screen-shot-2016-11-22-at-12-32-44-am

Astaire Unwound (Ceiling Dance from “Royal Wedding”)

My high school physics teacher, Admiral Peebles, showed us episodes of this nerdy, awesome science video, which demonstrated what various common motions (a falling ball, a rolling ball) look like from fixed and moving frames of reference. The 1969 movie 2001: A Space Odyssey featured a huge rotating set, a realistic representation of artificial gravity in the interior of a space ship. I pored over stills from this scene a few years…

screen-shot-2016-10-18-at-12-02-10-pm

Readers Are Liars: The 1928 Study That Predicted the Future of News

The invention of the telegraph and the syndication of news brought national and even international news to local readers. This didn’t just change how newspapers worked. It changed what newspapers meant. | In the late-1800s, there were papers for every “class, sect, and political group,” Gallup said. Local journalism in that time was easy to do. When each writer was a member of his own audience, he could trust that anything…

William Shakespeare (Portrait)

Imagine, if you will, a Shakespeare course / Propos’d in blank verse like the Bard would write

Verses Proposing a New Course: “Shakespeare in Context” You’ll pick a modest count of Shakespeare plays– Say, five. Three weeks to each you’ll dedicate. One context week, one week on text, and next One week to multi-modally create A research paper, podcast, monologue, Or supercut of twenty diff’rent Lears Who curse their sixty daughters’ cruel hearts. Professional and student actors we will hear, In stagings mounted locally. What’s more, We’ll screen some films that Shakespeare’s paths re-tread: “Shakespeare in Love,” “Forbidden Planet,” “Ran,” And “Rosencrantz and Guildenstern Are…

img_4683

Scientists Trace Society’s Myths to Primordial Origins

Ancient cultures from Africa to Asia to the Mediterranean share core myths such as the animal pursued by a hunter who is transformed into a constellation, or a sculptor falling in love with a statute that comes to life, or a clever hunter outwitting a monster who keeps animals in a cave. This Scientific American article describes a method to trace the origin of stories through waves of human migration…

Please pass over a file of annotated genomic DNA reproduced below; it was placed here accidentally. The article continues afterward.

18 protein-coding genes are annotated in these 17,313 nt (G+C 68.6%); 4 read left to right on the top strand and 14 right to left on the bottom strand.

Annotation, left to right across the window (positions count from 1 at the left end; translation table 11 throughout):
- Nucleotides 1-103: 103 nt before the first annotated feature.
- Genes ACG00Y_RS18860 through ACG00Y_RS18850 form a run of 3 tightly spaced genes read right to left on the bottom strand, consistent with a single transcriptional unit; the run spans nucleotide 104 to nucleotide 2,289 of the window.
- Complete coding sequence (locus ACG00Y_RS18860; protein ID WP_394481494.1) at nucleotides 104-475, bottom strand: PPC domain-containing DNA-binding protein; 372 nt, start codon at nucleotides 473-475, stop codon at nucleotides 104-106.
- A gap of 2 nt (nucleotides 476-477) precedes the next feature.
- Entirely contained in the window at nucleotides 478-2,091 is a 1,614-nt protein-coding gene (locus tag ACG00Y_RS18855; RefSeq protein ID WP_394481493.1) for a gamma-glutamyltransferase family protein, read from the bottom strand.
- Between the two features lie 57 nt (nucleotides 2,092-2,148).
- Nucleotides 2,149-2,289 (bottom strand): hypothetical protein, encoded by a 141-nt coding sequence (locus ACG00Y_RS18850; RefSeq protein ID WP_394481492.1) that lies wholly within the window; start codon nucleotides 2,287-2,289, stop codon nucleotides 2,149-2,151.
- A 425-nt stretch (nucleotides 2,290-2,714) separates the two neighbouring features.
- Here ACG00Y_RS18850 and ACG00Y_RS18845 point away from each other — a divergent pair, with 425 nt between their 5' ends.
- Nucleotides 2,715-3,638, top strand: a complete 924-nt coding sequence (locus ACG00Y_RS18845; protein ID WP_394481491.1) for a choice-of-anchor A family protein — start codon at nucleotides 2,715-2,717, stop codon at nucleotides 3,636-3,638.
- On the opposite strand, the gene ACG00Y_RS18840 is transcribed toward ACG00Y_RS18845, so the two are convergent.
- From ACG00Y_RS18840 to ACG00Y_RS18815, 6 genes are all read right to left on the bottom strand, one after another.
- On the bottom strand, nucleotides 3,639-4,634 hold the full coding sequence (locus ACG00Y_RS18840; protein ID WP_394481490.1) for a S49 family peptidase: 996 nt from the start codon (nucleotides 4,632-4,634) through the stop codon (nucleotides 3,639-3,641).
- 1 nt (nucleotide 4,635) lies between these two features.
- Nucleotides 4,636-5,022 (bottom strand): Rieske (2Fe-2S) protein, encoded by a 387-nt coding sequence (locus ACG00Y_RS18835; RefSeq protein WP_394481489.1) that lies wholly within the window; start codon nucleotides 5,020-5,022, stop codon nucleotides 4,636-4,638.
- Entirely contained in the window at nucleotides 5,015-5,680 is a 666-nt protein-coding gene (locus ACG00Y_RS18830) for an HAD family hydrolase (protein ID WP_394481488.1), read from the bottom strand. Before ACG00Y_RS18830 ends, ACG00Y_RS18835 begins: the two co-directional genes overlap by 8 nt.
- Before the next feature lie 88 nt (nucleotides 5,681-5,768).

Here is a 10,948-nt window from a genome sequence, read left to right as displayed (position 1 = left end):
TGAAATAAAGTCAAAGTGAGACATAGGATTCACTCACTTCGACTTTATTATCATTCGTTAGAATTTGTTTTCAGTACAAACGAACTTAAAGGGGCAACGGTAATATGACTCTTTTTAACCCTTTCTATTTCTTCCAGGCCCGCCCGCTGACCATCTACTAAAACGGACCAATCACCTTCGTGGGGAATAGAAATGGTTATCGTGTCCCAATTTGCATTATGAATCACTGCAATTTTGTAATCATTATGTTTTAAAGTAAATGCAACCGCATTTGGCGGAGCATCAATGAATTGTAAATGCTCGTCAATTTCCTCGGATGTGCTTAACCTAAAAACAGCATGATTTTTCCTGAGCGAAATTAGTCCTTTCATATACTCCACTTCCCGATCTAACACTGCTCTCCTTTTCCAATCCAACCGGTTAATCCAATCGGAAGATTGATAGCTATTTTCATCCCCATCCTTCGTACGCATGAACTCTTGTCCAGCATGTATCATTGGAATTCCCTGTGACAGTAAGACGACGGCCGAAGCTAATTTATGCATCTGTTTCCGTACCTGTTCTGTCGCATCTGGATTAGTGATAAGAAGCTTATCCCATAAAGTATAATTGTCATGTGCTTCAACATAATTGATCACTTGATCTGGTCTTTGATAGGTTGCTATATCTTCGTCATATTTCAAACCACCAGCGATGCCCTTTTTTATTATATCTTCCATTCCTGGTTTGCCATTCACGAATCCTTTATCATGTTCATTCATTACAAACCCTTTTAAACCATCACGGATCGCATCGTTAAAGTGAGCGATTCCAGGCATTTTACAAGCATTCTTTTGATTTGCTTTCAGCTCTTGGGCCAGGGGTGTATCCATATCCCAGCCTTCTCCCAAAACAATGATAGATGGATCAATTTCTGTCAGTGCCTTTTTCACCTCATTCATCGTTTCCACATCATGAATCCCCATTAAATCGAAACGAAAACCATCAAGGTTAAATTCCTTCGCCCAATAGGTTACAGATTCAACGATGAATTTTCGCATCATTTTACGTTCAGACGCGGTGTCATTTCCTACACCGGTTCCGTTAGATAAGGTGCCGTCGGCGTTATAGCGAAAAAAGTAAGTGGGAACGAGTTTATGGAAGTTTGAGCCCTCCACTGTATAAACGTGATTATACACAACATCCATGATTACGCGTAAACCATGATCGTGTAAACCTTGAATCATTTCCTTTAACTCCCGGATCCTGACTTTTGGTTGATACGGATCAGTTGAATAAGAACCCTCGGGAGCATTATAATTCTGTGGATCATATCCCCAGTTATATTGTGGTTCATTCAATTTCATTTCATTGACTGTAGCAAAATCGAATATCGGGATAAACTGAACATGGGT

screen-shot-2016-09-13-at-5-52-49-pm
4

The Rhetoric of Anthems and the Drama of Kneeling

I don’t follow sports, so I don’t feel fully equipped to comment on the issue, but when a friend raised it via an email I thought I’d share my thoughts about the rhetorical and dramatic nature of patriotism and protest. I have often wished I could attend a concert/literary discussion where singers performed the national anthems of countries from trouble spots around the world, and then people from those countries…

screen-shot-2016-09-11-at-11-24-21-am

World Trade Center Literary and Cultural Reflections (first posted September 11, 2001)

Not knowing what else to do, in the numb hours after the towers fell, I made a web page that explored the World Trade Center in literature and culture, as well as urban technology in general. I updated it a bit over the next few weeks or months, but have mostly left it as an historical record.    As journalists improvised to meet the public’s demand for online updates (in…